I don’t feel that Jesse subscribes to that sacrosanct objectivity that sometimes requires journalists to maintain a balance between opposing points of view but that ends up creating more confusion than anything else on a given subject, since it leaves people no longer knowing what point of view to adopt, leading to a generalized laissez-faire attitude about the fate of the planet.
For example, when Israel’s reprisal for a Hamas attack seems disproportionate, Jesse says so and presents the facts. When the Al Jazeera journalists are wrongfully arrested, he proves it and doesn’t try to establish a balance between the government’s point of view and that of those defending freedom of the press. The truth is often found on one side of an issue: the side of human rights and social justice. This may be a debatable opinion, but it’s mine and I stick to it.
There’s also engagement in my choice of subject, in that I want to make people aware of the importance of having Canadian reporters abroad. I was recently listening to an interview on Radio-Canada. The interviewee was saying that in Quebec, only Radio-Canada and La Presse send journalists abroad, and that there are very few journalists who actually live where they’re reporting, like Jesse does. We need Canadian correspondents who live abroad and report back home—reporters that don’t just go to press conferences but are there on the ground meeting the local people, without necessarily having a military escort. That’s what Jesse does. He wants to offer his personal view of things, without being controlled by the local authorities.
Most of the information we get about the rest of the world too often depends on news agencies that only relay facts in a summary manner, without going in depth, thus creating the impression that we’re always hearing the same thing in the international news: an explosion occurred at such and such a place, the army tried to push back the enemy, etc. I feel it’s crucial for Quebeckers and Canadians to be better informed about what’s happening abroad, through a point of view they can relate to. That way, for instance, people will have a better understanding of the experience of newcomers to Canada, or it’ll be possible to counter certain racial prejudices. Information about the rest of the world helps open minds!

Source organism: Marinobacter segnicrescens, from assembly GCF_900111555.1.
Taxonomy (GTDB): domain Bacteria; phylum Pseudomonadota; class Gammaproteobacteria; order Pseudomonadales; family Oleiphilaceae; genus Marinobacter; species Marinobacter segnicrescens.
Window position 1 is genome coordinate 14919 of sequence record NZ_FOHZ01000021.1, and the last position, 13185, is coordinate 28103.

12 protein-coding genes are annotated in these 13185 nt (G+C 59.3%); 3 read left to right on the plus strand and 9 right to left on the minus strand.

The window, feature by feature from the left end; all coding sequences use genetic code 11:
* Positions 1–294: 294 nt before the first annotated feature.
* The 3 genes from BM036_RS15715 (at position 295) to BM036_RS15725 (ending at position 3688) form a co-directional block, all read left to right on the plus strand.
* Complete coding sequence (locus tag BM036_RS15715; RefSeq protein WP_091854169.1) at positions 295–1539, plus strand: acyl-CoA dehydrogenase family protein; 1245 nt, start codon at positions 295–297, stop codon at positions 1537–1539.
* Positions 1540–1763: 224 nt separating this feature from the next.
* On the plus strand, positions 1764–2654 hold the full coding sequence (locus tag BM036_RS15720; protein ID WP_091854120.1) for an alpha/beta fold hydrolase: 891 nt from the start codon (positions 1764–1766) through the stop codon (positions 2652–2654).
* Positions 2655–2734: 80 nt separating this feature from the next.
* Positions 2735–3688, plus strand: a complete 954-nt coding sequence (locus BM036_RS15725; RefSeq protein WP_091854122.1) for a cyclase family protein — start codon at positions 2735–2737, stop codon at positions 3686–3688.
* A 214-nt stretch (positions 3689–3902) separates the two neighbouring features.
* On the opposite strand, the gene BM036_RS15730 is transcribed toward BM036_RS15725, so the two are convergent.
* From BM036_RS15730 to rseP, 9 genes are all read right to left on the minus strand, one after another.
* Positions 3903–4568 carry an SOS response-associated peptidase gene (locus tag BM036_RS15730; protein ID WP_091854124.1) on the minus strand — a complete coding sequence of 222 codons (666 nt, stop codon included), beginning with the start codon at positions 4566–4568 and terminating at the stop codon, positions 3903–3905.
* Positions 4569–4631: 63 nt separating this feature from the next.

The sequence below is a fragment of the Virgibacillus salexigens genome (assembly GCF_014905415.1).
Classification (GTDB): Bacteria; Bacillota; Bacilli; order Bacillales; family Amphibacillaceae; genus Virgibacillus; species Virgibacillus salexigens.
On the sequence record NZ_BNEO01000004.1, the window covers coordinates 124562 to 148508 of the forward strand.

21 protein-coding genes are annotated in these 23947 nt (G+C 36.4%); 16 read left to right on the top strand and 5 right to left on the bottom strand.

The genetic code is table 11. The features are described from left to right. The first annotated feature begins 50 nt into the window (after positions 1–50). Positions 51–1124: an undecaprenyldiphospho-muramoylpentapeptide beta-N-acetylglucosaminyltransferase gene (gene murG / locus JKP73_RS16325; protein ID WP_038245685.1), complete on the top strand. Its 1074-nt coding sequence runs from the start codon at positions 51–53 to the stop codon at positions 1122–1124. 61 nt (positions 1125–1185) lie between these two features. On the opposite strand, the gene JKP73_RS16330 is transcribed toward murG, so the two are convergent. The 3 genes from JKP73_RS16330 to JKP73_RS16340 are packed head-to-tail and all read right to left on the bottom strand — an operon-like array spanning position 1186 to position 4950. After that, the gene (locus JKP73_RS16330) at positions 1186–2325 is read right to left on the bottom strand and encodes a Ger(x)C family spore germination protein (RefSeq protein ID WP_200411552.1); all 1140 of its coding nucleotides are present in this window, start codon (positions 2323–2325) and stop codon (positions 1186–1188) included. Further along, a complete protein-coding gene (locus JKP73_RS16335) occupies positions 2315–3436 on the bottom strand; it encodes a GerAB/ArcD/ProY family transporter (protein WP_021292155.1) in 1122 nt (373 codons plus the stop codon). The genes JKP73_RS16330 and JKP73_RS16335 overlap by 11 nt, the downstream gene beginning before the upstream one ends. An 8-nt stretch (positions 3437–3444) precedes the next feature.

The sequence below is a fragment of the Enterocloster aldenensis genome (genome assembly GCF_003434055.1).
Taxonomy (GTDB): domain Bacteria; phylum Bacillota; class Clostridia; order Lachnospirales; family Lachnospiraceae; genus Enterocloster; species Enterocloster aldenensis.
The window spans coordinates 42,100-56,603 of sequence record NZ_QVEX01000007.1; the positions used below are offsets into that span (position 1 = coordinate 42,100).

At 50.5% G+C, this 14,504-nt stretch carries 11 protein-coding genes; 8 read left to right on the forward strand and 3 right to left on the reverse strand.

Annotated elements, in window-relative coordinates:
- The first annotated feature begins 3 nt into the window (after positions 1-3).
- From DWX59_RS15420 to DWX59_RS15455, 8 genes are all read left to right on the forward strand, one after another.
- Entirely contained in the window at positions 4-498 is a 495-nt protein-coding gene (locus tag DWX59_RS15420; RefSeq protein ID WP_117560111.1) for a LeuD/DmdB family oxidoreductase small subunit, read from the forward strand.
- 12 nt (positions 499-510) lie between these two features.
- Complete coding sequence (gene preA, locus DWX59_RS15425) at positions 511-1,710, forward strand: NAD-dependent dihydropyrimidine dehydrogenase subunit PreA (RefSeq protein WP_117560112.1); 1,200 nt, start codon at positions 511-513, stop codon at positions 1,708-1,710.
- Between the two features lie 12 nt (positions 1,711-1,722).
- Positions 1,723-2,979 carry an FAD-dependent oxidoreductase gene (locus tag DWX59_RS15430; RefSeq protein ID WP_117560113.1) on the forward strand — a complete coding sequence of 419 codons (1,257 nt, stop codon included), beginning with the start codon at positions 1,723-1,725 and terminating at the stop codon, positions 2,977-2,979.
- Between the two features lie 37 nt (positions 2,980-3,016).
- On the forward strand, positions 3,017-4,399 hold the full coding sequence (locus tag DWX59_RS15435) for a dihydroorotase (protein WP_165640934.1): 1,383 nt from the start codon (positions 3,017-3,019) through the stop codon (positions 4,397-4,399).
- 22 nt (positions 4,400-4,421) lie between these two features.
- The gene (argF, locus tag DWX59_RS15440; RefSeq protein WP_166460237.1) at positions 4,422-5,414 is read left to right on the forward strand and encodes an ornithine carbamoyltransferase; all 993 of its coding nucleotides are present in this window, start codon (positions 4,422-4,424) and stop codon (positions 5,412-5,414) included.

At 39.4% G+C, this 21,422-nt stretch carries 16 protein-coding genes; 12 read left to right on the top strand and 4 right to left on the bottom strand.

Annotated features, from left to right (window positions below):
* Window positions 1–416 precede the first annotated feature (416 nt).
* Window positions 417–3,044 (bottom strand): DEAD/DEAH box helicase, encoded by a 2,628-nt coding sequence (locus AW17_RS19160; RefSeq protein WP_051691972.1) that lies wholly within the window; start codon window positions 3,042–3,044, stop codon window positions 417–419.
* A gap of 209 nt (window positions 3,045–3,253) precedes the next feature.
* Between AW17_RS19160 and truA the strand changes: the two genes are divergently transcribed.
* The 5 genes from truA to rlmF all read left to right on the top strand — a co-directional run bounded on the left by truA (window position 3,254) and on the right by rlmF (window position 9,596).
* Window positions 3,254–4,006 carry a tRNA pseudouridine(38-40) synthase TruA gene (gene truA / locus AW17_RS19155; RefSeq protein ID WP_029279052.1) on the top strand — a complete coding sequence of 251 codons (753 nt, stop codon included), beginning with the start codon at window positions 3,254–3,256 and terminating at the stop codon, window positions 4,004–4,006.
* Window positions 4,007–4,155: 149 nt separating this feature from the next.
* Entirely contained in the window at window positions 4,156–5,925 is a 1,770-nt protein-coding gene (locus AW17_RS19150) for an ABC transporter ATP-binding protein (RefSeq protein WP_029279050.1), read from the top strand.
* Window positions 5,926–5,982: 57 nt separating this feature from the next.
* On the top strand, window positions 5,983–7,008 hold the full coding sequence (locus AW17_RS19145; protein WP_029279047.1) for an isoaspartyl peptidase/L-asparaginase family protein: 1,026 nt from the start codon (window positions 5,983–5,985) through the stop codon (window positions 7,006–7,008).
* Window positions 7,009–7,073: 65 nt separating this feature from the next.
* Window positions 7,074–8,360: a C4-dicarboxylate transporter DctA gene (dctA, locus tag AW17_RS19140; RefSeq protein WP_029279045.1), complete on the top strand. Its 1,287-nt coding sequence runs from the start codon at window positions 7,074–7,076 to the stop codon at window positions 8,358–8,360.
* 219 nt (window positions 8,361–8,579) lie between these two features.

5. How is this documentary different from your previous films? How does it fit in with your career as a filmmaker?
With my first feature documentary, Red Square on a Black Board, which I made in 2012, I took the side of the protesters. In following the organizers of the Maple Spring, the film offered a behind-the-scenes look at social change in Quebec. In Freelancer on the Front Lines, I’m interested in someone who wants to stand as a witness, taking the side of those who don’t have a voice. The film takes place directly on the ground, following the day-to-day life of Jesse Rosenfeld, a young Canadian journalist based in the Middle East. Both are “experience films” in that I want the audience to be able to identify with the characters, to accompany them as they overcome challenges, to participate in their adventures and better understand the ideals they defend. Each of these films also addresses important current sociopolitical issues: Red Square on a Black Board is about the student crisis and funding of the educational system, while Freelancer on the Front Lines looks at the shattering of the Middle East after the Arab Spring.
My filmmaking approach has evolved since my previous documentary. In Red Square on a Black Board, my camera just observed; I was a spectator. In filming reality, I remained in the background, not really facing the character(s) or being heard on camera. Afterwards, in watching the film again, I realized that my authorial point of view on the different aspects addressed does not really come across. With Freelancer on the Front Lines, I added that missing dimension.
In this second feature documentary, I’m more interventionist in my approach to the main character. I don’t just film the action, I interact with him. My questions are heard off camera, making the audience more aware of my point of view. I become another protagonist in the film. From the beginning of the documentary, Jesse speaks directly to me. Since I’m filming myself too, the character looks directly at the camera when he answers. It becomes like a subjective gaze on his experience. In this second film, I also wanted to get closer to the character. I follow him wherever he goes, and as we face danger together we develop into a team—partners helping each other. This lessens the distance between Jesse and the camera, which gets him to open up more naturally. Everything happens in a more organic way.